Figure 2. A, O2·− generation as determined by lucigenin chemiluminescence in coronary vessels of young and aged rats. Data are normalized to the mean value of the young group. *P<0.05 (n=7). B, O2·− generation in coronary vessels of aged rats under control conditions and in the presence of rotenone (ROT, 10−5 mol/L), aminoguanidine (AG, 10−4 mol/L), indomethacin (INDO, 10−5 mol/L), allopurinol (ALLO, 10−4 mol/L), DPI (10− 4 mol/L), or SOD (200 U/mL). Data are normalized to the mean value of the time control group. *P< 0.05 (n=4 to 7). C, Xanthine- (10−4 mol/L) and NADH- (10−4 mol/L) driven O2·− production in coronary vessels of young (n=6) and aged (n=6) rats. *P<0.05. D, Representative fluorescent photomicrographs of aged (D, left) and young (E, left) coronary vessel sections labeled with the dye dihydroethidium, which produces a red fluorescence when oxidized to ethidium bromide (EB) by O2·−. Brightfield photomicrographs of the same vessel sections (hematoxylin staining, D and E, right). F through I, Overlaying (H) of EB-stained fluorescent (F) and hematoxylin-stained brightfield (G) images of an aged vessel or EB-stained fluorescent images with images of the same vessel section stained for smooth muscle α-actin (I, green) shows that increased O2·− levels are present both in the endothelium and the smooth muscle of aged vessels. Similar findings were observed in 3 separate experiments. Scale bars=10 μ m.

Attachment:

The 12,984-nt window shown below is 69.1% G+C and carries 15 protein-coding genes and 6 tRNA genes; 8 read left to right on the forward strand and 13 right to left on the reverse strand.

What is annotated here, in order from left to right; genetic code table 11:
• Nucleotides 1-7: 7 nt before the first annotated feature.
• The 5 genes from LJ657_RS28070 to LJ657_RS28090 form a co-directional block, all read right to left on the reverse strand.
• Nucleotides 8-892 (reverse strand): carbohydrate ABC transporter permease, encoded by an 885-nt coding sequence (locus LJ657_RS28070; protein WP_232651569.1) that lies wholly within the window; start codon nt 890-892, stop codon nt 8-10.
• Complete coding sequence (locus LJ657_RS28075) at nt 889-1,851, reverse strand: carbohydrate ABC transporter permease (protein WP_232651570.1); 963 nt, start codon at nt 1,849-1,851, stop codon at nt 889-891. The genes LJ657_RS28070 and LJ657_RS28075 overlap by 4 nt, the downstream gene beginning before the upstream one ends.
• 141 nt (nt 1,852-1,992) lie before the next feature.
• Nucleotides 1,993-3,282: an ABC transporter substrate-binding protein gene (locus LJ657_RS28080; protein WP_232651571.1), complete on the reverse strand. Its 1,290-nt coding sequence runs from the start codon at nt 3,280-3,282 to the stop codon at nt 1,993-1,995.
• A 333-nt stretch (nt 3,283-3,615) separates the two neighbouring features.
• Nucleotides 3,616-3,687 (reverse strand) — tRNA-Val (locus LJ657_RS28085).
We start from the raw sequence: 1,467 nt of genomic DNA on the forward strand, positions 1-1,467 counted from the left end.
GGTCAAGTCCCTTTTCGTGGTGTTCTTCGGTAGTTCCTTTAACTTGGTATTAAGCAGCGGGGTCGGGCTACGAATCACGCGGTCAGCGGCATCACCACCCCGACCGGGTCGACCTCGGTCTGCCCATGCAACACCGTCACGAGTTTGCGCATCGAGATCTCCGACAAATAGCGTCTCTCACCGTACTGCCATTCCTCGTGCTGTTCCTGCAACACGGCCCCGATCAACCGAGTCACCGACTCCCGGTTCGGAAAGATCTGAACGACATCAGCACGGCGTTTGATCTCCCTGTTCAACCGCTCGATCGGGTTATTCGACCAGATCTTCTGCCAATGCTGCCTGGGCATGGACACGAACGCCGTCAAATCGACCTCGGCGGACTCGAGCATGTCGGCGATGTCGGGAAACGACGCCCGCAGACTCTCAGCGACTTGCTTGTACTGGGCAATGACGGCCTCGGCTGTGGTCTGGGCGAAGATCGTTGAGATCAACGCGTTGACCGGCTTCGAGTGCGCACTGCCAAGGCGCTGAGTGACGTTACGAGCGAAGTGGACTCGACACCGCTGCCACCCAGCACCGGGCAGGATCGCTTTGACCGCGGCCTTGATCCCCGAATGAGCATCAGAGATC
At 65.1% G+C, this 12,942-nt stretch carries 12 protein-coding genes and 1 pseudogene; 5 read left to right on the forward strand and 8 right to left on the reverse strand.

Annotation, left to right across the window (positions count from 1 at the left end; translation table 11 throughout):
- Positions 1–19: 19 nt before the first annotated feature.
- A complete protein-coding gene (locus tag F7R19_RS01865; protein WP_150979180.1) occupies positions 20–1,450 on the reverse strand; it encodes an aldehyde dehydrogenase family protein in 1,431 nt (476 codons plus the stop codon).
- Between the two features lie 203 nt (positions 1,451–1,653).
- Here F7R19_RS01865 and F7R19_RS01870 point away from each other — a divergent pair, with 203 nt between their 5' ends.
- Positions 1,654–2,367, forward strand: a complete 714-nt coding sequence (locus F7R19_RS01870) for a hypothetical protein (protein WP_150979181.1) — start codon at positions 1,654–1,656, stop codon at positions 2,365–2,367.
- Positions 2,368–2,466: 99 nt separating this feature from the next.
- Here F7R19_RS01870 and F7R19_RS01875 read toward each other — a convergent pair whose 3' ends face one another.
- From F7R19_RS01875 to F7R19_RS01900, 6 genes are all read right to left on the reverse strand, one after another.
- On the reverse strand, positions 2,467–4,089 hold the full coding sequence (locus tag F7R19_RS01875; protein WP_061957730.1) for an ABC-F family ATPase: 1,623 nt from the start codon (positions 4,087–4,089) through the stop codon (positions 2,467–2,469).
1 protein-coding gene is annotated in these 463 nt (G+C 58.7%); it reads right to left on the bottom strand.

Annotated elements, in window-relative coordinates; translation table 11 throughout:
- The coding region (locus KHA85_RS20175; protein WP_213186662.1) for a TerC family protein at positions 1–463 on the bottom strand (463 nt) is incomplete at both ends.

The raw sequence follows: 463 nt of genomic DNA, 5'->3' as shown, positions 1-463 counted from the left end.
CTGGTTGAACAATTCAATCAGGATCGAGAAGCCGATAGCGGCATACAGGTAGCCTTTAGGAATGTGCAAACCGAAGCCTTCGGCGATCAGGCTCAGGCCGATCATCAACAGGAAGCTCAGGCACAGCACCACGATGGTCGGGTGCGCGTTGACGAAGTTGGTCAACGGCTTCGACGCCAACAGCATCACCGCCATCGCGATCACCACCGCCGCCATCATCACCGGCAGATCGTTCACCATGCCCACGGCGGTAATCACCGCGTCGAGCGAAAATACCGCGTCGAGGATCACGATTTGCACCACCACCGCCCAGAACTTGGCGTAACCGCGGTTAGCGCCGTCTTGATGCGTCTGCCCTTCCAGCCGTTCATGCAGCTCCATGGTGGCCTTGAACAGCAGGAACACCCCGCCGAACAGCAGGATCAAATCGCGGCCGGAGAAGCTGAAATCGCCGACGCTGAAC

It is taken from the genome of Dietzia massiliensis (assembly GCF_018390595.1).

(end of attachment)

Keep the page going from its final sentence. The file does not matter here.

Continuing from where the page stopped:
Xanthine Oxidase and NADH Oxidase Assays